Global financial conditions are at their tightest since early 2016, driven by soaring energy prices, sliding stocks and market turmoil stemming from Russia’s invasion of Ukraine.
Financial conditions reflect the availability of funding in an economy and, perceived as strongly correlated with future growth, are watched closely by central bankers. How loose or tight they are dictates spending, saving and investment plans of businesses and households.
Goldman Sachs, which uses metrics such as exchange rates, equity swings and borrowing costs to compile the most widely used financial conditions indexes, has in the past shown a 100-basis-point tightening in conditions crimps growth by one percentage point in the coming year, with an equivalent loosening giving a corresponding boost.
The current bout of tightening is an unwelcome development for a world economy that, despite historically loose monetary conditions in developed markets, is already threatened by the knock-on effect of oil prices at over $120 a barrel and supply chain setbacks caused by sanctions on Russia and the COVID-19 pandemic.
Goldman Sachs’ global financial conditions index (FCI) stood at 100.7 points at Tuesday’s close, a level last reached in February 2016 that is 70 basis points (bps) tighter than the index’s long-run average of 100 points and 110 bps tighter than prior to Russia’s invasion.
The rise has been led by the Russian FCI, which soared to 123 from around 98 at the start of February, the tightest on record in data going back to 2007, driven by the rouble losing a third of its value and a doubling of interest rates.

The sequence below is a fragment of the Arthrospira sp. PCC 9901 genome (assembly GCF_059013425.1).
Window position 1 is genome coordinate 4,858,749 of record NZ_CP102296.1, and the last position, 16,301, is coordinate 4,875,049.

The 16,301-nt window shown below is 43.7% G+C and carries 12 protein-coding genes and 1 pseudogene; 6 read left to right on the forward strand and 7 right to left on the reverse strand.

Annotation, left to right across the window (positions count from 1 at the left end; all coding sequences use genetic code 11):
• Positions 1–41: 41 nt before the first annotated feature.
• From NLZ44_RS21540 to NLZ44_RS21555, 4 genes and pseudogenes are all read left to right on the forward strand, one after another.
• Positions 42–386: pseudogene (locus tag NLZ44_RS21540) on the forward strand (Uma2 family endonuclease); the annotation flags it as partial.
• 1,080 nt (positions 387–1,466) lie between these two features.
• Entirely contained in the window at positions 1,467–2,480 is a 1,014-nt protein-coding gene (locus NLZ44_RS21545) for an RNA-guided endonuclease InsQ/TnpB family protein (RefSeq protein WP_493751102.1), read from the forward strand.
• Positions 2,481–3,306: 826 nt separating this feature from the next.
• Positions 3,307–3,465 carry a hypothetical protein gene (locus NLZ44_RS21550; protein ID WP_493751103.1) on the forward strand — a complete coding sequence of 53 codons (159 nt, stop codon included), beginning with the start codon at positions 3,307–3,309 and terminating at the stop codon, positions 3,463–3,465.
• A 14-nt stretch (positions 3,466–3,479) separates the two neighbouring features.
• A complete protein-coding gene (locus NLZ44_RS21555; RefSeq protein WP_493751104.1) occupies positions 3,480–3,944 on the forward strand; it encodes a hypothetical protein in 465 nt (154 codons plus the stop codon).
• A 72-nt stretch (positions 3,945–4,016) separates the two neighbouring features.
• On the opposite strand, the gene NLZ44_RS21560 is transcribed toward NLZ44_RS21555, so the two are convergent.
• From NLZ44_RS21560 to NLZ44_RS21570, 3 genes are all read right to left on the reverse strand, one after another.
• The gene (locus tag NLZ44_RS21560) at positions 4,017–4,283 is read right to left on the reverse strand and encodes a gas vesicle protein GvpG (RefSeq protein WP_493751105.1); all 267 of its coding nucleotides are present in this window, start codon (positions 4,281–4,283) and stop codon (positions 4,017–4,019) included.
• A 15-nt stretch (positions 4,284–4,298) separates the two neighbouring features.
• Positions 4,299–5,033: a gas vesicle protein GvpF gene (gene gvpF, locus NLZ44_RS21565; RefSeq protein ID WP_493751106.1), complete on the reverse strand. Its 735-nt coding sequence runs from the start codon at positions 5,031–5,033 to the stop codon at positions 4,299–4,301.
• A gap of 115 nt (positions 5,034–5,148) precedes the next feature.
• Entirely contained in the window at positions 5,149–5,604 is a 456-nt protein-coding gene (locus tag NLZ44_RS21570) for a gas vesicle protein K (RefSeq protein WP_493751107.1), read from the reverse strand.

If current dynamics push inflation steadily higher, and “if the central banks take their mandates seriously, you will see a further (tightening) in financial conditions,” said Rene Albrecht, strategist at DZ Bank.
“Economic dynamics will slow down further, inflation will be high nonetheless and you will see second-round effects and then you get a stagflation scenario,” he added, referring to a combination of rising inflation and slower economic growth.
The war in Ukraine has taken an emerging markets FCI to its tightest since 2009.
“Commodity price pressures will likely lead to currency depreciation and heightened inflation, through imported inflation, in some emerging market countries, which will tighten financial conditions and weaken growth,” ratings agency Moody’s said in a recent report.
“The magnitude of the effects on individual countries will depend on whether they are net commodity importers or exporters,” Moody’s said, expecting importers such as China, Turkey, Korea, Japan, India and Indonesia to take the biggest hit.
Euro zone moves are sizeable too. Conditions in the bloc, heavily reliant on Russian energy, are at the tightest since November 2020.
They have moved 60 bps tighter since the start of February, driven also by the European Central Bank (ECB) opening the door to interest rate hikes this year. The ECB is expected to make as few policy commitments as possible at a meeting on Thursday as it waits to see how events in Ukraine play out.
Should it proceed with unwinding bond purchases followed by rate hikes, as expected before the invasion, financial conditions could tighten to levels seen at the height of the pandemic or even the bloc’s sovereign debt crisis a decade ago, Viraj Patel, global macro strategist at Vanda Research, said.
U.S. conditions have tightened to a lesser extent.
The indicators Goldman uses to calculate its indexes signal no relief.
Safe-haven flows are boosting the dollar, which is near two-year highs, world stocks have fallen over 12% this year and U.S. investment-grade corporate bond risk premia have widened 50 bps year-to-date as investors assess the hit to companies’ profits.
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